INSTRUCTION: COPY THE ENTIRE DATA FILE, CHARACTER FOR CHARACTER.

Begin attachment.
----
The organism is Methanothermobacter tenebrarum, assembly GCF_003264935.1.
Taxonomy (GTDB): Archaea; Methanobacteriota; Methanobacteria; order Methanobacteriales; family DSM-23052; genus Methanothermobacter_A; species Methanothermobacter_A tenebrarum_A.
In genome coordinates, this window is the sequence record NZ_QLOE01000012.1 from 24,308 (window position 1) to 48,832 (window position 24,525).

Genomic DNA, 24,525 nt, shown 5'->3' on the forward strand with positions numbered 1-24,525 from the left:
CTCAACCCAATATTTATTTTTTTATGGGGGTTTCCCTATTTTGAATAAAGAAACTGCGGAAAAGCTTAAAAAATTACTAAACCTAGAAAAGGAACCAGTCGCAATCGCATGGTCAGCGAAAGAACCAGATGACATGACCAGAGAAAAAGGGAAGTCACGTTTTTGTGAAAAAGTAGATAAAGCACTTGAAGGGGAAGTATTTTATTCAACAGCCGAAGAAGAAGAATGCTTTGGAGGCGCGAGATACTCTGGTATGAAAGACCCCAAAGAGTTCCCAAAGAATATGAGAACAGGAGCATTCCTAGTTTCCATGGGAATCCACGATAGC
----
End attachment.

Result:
The organism is Methanothermobacter tenebrarum, assembly GCF_003264935.1.
Taxonomy (GTDB): Archaea; Methanobacteriota; Methanobacteria; order Methanobacteriales; family DSM-23052; genus Methanothermobacter_A; species Methanothermobacter_A tenebrarum_A.
In genome coordinates, this window is the sequence record NZ_QLOE01000012.1 from 24,308 (window position 1) to 48,832 (window position 24,525).

Genomic DNA, 24,525 nt, shown 5'->3' on the forward strand with positions numbered 1-24,525 from the left:
CTCAACCCAATATTTATTTTTTTATGGGGGTTTCCCTATTTTGAATAAAGAAACTGCGGAAAAGCTTAAAAAATTACTAAACCTAGAAAAGGAACCAGTCGCAATCGCATGGTCAGCGAAAGAACCAGATGACATGACCAGAGAAAAAGGGAAGTCACGTTTTTGTGAAAAAGTAGATAAAGCACTTGAAGGGGAAGTATTTTATTCAACAGCCGAAGAAGAAGAATGCTTTGGAGGCGCGAGATACTCTGGTATGAAAGACCCCAAAGAGTTCCCAAAGAATATGAGAACAGGAGCATTCCTAGTTTCCATGGGAATCCACGATAGC